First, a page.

Merganser-M.jpg


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#7 Kayakphotos

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Posted 30 May 2016 - 05:34 AM

Nice shot
Just a thought from Daniel. '12 Native Ultimate 14.5 Tandem- Camo

https://www.flickr.c...hotos/40driggs/

#8 Kafn8td

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Posted 28 July 2016 - 01:05 PM

Here's a couple of pictures my wife took that show the camera setup. It works great, out of the way and keeps it dry.
No big fish were caught but there were a lot of them.

 

edit - No great photo ops except, some kids fishing at the fishing pier had thrown some dead perch back in the water.  I was quite a ways out but saw something land in a tree over their head.  I started heading that way and an Osprey came out of the tree and started circling.  I started pedaling as hard as I could to get close, but I was too far away.  He crash landed on top of a dead perch in the water and flew off.  Fun to watch, but it's better when you can get it on film...err...media card?

Attached Files


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#9 boykinsbuddy

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Posted 28 July 2016 - 02:46 PM

That looks like a pretty neat setup. Wonder how it would work with a Wimberly? I would think that some of the YakAttack DogBone mounts would be strong enough to mount on the Propel unit and hold a 100-400 pretty well where you could get it back to your face without having to bend forward too much. I know they are working on a new Command Stand leaning post that could be modified...it mounts at 4 points on the Groove Tracks and can be cut and shortened to the right height...and the angles and positions can be changed. They make a new mount called a Mighty Mount that will take the 1/4-20 T-bolt that could be secured to your base or any head. The mount could be secured to the top rail on the Command Stand to make a quad-pod of sorts. The new stand is very customizable using the mighty mounts.


Just a drop of water in an endless sea...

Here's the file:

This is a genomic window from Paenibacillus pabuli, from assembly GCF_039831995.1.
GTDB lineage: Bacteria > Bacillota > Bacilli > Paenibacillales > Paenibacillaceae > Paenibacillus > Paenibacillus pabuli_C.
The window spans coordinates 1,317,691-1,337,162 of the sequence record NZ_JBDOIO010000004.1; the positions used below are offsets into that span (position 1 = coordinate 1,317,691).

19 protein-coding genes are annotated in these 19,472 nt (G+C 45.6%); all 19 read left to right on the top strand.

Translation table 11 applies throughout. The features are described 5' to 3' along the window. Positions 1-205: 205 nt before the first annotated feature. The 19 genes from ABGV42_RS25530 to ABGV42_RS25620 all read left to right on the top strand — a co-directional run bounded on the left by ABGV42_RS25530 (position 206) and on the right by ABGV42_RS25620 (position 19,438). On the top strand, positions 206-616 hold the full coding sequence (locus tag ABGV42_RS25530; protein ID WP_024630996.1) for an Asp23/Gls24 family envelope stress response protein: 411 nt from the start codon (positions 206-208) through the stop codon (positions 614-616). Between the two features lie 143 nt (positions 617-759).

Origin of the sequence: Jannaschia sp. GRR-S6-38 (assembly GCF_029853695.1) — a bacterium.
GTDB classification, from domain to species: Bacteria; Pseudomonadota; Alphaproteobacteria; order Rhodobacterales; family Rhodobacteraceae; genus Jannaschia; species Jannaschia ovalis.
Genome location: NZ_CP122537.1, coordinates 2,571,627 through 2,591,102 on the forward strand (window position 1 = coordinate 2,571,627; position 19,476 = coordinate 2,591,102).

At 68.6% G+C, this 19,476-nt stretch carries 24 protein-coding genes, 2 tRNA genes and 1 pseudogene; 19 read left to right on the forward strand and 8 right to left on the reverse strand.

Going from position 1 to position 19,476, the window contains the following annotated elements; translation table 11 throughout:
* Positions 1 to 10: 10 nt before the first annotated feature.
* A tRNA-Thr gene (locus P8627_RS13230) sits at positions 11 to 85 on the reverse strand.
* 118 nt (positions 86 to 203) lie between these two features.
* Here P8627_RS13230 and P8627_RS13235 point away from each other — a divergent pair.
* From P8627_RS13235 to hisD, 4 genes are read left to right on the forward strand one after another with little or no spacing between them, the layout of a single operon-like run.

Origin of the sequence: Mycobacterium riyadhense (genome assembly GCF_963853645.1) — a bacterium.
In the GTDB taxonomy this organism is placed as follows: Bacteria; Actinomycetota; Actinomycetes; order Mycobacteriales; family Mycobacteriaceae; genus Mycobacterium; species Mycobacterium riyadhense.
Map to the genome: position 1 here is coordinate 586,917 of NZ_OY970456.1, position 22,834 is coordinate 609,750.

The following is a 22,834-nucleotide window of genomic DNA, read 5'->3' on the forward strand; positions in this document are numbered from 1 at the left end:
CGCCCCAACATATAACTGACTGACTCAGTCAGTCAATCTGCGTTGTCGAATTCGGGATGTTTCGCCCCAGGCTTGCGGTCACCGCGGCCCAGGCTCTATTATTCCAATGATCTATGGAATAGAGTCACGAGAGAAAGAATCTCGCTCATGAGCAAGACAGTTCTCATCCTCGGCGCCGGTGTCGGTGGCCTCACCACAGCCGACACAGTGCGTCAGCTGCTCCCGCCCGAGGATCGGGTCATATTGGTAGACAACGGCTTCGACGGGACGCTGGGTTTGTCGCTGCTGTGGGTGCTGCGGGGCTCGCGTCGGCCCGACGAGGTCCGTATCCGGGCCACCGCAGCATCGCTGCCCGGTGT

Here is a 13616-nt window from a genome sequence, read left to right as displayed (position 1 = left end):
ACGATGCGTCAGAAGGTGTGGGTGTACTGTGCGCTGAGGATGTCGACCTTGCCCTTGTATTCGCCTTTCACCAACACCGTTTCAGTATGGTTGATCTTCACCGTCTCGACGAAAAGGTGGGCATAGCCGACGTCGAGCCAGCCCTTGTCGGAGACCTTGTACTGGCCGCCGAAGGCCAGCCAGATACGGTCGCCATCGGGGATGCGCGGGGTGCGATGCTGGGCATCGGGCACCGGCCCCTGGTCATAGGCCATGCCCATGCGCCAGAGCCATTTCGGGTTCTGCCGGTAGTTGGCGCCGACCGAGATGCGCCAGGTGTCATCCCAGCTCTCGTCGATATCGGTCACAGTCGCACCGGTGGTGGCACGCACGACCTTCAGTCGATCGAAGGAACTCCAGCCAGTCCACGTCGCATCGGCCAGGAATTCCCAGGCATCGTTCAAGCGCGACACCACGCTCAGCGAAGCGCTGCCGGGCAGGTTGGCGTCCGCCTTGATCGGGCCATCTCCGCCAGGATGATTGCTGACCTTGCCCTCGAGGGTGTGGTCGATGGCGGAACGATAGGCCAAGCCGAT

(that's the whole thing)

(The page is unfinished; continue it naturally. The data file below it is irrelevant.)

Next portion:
#10 Kafn8td

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Posted 28 July 2016 - 04:17 PM

I've been trying to figure out a way to slide it back so I could use it mounted.  A Wimberly or similar would be awesome, although limited by the amount you can move around in the seat. 



#11 boykinsbuddy

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Posted 02 September 2016 - 08:05 AM

The thing I've noted most when taking photos in a kayak is that you really need the camera in front of your face to avoid the tipping feel when looking through the lens. A big tripod pretty much makes you have to shoot straight forward since body movement is very limited in a kayak. I got my best results shooting a 100-400 by just hand-holding and getting rid of any attempt at a tripod. That way I can spin myself sideways and shoot low if needed and not have the tripod get in the way. I have a waterproof bag I place between my legs and can pull the camera out quick enough or I can lay the camera on it if I feel the situation is safe enough for unprotected equipment.


Just a drop of water in an endless sea...

#12 Moxymo

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Posted 14 September 2016 - 10:13 PM

I thought about using a homade pvc pipe with a swivel top mount inserted in the cup holder . I determined it was too confining for me , so have been using a bean bag resting on my leg when my foot is resting on the side of the kayak . This helps some as the propeller and rudder can position the kayak hands free . Another idea I was thinking about was getting one of those trigger ( height adjustable ) monopod shooting sticks with a swivel head and using that . John Shaw uses a monopod with a gimbal head when shooting fron an inflatable boat and has found that works best for him .